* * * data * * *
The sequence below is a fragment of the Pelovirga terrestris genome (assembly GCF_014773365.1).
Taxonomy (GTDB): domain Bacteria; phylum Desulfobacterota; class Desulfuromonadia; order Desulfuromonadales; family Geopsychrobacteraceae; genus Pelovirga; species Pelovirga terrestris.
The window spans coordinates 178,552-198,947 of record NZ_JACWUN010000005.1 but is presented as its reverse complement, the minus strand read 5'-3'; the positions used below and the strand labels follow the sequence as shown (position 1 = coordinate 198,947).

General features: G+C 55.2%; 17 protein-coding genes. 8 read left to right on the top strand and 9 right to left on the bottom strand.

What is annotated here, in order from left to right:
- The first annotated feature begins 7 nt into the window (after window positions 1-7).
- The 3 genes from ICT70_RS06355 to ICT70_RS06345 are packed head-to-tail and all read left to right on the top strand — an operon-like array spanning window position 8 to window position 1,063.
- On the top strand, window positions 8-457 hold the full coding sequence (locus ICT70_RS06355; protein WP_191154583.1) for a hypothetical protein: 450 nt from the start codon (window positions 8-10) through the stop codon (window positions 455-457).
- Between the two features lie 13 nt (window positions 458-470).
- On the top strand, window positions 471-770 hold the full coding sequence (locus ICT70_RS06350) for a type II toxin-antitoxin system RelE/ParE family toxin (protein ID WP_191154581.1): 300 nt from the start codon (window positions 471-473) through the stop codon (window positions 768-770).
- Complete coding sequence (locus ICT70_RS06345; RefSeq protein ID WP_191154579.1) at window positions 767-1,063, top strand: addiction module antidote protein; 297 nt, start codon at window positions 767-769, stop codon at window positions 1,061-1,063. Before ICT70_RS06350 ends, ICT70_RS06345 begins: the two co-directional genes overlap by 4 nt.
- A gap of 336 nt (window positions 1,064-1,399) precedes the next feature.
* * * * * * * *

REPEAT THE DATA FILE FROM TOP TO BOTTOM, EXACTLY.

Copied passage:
The sequence below is a fragment of the Pelovirga terrestris genome (assembly GCF_014773365.1).
Taxonomy (GTDB): domain Bacteria; phylum Desulfobacterota; class Desulfuromonadia; order Desulfuromonadales; family Geopsychrobacteraceae; genus Pelovirga; species Pelovirga terrestris.
The window spans coordinates 178,552-198,947 of record NZ_JACWUN010000005.1 but is presented as its reverse complement, the minus strand read 5'-3'; the positions used below and the strand labels follow the sequence as shown (position 1 = coordinate 198,947).

General features: G+C 55.2%; 17 protein-coding genes. 8 read left to right on the top strand and 9 right to left on the bottom strand.

What is annotated here, in order from left to right:
- The first annotated feature begins 7 nt into the window (after window positions 1-7).
- The 3 genes from ICT70_RS06355 to ICT70_RS06345 are packed head-to-tail and all read left to right on the top strand — an operon-like array spanning window position 8 to window position 1,063.
- On the top strand, window positions 8-457 hold the full coding sequence (locus ICT70_RS06355; protein WP_191154583.1) for a hypothetical protein: 450 nt from the start codon (window positions 8-10) through the stop codon (window positions 455-457).
- Between the two features lie 13 nt (window positions 458-470).
- On the top strand, window positions 471-770 hold the full coding sequence (locus ICT70_RS06350) for a type II toxin-antitoxin system RelE/ParE family toxin (protein ID WP_191154581.1): 300 nt from the start codon (window positions 471-473) through the stop codon (window positions 768-770).
- Complete coding sequence (locus ICT70_RS06345; RefSeq protein ID WP_191154579.1) at window positions 767-1,063, top strand: addiction module antidote protein; 297 nt, start codon at window positions 767-769, stop codon at window positions 1,061-1,063. Before ICT70_RS06350 ends, ICT70_RS06345 begins: the two co-directional genes overlap by 4 nt.
- A gap of 336 nt (window positions 1,064-1,399) precedes the next feature.